British Policy

'It is a liberal illusion that negotiation is itself a form of therapy which will always prevail over the crude facts of power. 'Tom Utley in Lessons of Ulster (London, 1975).


Did the British government err in attempting to shore up moderates? What happened to the middle ground notably the Northern Ireland Labour Party (NILP), the Unionist Party of Northern Ireland (UPNI) and the Alliance Party of Northern Ireland (APNI)? Was the attempt to find a solution misconceived? Read through Michael Cunningham, British Government Policy in Northern Ireland, 1969 2000 (2001 edition). Did Britain give up on Northern Ireland by the late 1970s?



Why is Unionism so badly divided in the 1970s? Note the Ulster Unionist Party (itself divided between pro and anti-Faulknerites), Bill Craigs Vanguard and Paisleys DUP. Did this reflect fundamental cleavages within unionist identity? Have a look at D. W. Millers Queens Rebels: Ulster Loyalism in Historical Perspective (Dublin, 1978) and Colin Coulter, The Character of Unionism, Irish Political Studies 9 (1994).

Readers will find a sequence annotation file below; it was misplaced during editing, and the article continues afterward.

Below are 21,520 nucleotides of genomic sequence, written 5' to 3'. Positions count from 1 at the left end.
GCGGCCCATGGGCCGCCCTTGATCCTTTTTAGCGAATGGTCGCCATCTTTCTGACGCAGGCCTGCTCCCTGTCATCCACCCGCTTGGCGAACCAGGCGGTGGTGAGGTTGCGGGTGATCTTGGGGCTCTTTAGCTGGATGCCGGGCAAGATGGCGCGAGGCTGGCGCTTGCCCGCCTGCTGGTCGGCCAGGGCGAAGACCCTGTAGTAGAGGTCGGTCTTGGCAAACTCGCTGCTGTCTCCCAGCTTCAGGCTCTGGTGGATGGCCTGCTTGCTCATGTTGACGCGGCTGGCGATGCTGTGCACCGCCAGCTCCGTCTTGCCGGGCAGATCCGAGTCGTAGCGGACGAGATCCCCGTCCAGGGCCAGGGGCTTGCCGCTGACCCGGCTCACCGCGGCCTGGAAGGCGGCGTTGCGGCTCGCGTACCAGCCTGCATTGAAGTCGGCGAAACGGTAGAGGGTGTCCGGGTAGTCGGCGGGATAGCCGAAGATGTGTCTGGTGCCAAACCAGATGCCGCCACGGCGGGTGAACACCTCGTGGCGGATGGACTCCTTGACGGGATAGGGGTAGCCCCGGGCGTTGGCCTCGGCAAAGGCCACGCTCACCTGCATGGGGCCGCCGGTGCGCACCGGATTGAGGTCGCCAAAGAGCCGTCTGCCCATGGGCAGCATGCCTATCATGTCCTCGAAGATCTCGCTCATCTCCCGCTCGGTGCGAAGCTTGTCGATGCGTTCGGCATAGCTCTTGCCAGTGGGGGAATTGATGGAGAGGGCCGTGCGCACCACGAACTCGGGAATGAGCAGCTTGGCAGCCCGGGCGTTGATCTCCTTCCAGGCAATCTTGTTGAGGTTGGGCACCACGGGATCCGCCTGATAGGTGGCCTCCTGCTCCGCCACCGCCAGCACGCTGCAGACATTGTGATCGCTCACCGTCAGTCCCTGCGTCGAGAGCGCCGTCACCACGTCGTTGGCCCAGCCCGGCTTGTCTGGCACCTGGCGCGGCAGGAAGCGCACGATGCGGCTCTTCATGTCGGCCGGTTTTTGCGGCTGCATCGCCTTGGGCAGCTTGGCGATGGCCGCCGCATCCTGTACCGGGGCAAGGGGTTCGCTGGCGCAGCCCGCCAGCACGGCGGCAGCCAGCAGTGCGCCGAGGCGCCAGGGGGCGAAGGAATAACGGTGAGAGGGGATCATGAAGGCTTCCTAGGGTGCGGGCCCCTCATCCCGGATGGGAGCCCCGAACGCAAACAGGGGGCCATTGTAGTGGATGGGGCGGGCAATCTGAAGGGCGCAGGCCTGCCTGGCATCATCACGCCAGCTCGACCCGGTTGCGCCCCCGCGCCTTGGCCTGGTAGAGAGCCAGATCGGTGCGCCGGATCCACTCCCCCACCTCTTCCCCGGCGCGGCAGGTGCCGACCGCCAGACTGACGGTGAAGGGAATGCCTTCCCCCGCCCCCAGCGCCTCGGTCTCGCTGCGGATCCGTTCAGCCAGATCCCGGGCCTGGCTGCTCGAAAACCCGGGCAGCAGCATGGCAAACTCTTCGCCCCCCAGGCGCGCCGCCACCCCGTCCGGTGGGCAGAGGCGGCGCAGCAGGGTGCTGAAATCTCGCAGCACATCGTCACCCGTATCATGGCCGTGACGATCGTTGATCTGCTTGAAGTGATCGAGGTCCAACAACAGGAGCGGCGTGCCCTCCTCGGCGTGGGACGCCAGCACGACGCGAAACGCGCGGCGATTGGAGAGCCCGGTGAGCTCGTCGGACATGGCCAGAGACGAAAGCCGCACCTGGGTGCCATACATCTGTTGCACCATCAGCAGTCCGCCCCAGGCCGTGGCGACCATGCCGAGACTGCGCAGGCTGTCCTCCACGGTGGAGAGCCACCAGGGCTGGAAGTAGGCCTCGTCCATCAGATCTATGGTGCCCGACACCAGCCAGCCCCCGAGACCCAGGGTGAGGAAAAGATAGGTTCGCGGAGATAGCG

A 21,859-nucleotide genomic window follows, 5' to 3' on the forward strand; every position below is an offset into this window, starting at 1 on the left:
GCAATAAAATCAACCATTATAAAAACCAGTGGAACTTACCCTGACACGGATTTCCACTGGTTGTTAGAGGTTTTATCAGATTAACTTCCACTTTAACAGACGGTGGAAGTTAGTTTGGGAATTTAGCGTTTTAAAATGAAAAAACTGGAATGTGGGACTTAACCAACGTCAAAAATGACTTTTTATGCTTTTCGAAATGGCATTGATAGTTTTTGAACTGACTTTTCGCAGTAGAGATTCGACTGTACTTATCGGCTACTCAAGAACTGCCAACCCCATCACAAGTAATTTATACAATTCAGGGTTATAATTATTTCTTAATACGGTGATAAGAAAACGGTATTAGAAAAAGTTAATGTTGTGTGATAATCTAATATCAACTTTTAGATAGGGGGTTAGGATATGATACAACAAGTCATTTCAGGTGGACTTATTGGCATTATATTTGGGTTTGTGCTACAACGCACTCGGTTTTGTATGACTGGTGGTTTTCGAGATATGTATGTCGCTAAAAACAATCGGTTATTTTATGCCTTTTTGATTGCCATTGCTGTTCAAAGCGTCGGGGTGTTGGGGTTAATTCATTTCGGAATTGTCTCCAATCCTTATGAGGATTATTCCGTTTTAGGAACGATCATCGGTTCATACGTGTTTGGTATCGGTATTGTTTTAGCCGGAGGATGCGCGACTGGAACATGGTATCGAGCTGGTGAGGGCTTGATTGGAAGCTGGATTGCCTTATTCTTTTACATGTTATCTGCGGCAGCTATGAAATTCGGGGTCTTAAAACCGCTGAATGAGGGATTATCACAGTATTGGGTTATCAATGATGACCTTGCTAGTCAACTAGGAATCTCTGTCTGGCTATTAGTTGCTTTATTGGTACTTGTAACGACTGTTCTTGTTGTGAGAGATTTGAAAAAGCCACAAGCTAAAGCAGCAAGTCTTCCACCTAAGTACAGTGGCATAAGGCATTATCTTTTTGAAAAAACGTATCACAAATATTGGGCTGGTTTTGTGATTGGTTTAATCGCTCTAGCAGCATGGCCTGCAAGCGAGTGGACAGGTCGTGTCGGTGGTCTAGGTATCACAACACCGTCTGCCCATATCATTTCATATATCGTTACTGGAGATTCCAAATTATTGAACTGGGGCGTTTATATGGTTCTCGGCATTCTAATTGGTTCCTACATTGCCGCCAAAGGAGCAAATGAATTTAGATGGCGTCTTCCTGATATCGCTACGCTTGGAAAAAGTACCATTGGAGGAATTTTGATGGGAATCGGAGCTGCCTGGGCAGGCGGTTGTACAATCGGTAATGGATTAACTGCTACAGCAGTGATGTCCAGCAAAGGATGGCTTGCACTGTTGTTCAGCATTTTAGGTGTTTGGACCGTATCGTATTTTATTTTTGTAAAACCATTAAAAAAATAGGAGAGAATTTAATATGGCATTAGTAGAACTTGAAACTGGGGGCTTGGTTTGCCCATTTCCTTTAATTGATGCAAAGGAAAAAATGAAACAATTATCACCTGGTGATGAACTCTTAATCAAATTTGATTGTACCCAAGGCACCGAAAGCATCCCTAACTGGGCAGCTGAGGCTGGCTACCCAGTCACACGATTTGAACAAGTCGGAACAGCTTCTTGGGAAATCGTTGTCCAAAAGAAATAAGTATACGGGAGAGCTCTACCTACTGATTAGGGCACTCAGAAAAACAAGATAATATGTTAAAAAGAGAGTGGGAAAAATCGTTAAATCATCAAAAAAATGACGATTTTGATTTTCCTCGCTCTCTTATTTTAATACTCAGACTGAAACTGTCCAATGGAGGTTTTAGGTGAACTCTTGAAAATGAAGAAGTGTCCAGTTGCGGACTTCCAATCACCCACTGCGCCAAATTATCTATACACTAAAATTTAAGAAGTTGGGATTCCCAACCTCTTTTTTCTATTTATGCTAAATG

Can we consider the wings of Unionism to be, in fact, complementary?



Why did the Ulster Unionist Party fragment from 1969? Look at John F. Harbinson, The Ulster Unionist Party 1882 1973 (Belfast, 1973) and David Hume, The Ulster Unionist Party 1972 92 (Lurgan, 1996). What role did Faulkner play? For a sympathetic account see David Bleakleys Faulkner: Conflict and Consent in Irish Politics (London, 1974). Was Faulkner conned over Sunningdale? Did James Molyneaux re-establish the primacy of the UUP though immobilism?



Craig claimed in 1975 that the United Ulster Unionist Council (UUUC look it up!) 'would insist on parliamentary democracy, but were sincere and genuine in their efforts to have equality for all citizens.' Should we take this seriously? What is important about the term parliamentary democracy?